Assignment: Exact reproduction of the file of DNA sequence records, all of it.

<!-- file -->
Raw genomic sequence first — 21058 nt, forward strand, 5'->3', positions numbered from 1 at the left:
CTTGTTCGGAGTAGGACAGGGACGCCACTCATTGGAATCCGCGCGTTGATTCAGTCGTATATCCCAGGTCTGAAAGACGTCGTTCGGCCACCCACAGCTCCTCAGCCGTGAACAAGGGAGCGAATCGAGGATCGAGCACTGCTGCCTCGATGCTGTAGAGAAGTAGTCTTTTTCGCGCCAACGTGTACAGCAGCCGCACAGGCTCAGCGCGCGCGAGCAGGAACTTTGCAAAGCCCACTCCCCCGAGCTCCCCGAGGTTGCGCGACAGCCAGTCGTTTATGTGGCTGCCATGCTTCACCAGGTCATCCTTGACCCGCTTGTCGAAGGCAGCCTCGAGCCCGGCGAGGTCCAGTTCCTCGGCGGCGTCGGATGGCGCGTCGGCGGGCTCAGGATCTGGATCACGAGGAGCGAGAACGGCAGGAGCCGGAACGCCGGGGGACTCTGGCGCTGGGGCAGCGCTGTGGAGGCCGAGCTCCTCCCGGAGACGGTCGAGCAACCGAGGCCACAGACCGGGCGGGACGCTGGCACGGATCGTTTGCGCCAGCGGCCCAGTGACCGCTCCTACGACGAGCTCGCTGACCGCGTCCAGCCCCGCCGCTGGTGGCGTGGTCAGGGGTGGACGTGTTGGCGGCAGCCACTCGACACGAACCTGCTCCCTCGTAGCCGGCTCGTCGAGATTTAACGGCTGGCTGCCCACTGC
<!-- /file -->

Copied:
Raw genomic sequence first — 21058 nt, forward strand, 5'->3', positions numbered from 1 at the left:
CTTGTTCGGAGTAGGACAGGGACGCCACTCATTGGAATCCGCGCGTTGATTCAGTCGTATATCCCAGGTCTGAAAGACGTCGTTCGGCCACCCACAGCTCCTCAGCCGTGAACAAGGGAGCGAATCGAGGATCGAGCACTGCTGCCTCGATGCTGTAGAGAAGTAGTCTTTTTCGCGCCAACGTGTACAGCAGCCGCACAGGCTCAGCGCGCGCGAGCAGGAACTTTGCAAAGCCCACTCCCCCGAGCTCCCCGAGGTTGCGCGACAGCCAGTCGTTTATGTGGCTGCCATGCTTCACCAGGTCATCCTTGACCCGCTTGTCGAAGGCAGCCTCGAGCCCGGCGAGGTCCAGTTCCTCGGCGGCGTCGGATGGCGCGTCGGCGGGCTCAGGATCTGGATCACGAGGAGCGAGAACGGCAGGAGCCGGAACGCCGGGGGACTCTGGCGCTGGGGCAGCGCTGTGGAGGCCGAGCTCCTCCCGGAGACGGTCGAGCAACCGAGGCCACAGACCGGGCGGGACGCTGGCACGGATCGTTTGCGCCAGCGGCCCAGTGACCGCTCCTACGACGAGCTCGCTGACCGCGTCCAGCCCCGCCGCTGGTGGCGTGGTCAGGGGTGGACGTGTTGGCGGCAGCCACTCGACACGAACCTGCTCCCTCGTAGCCGGCTCGTCGAGATTTAACGGCTGGCTGCCCACTGC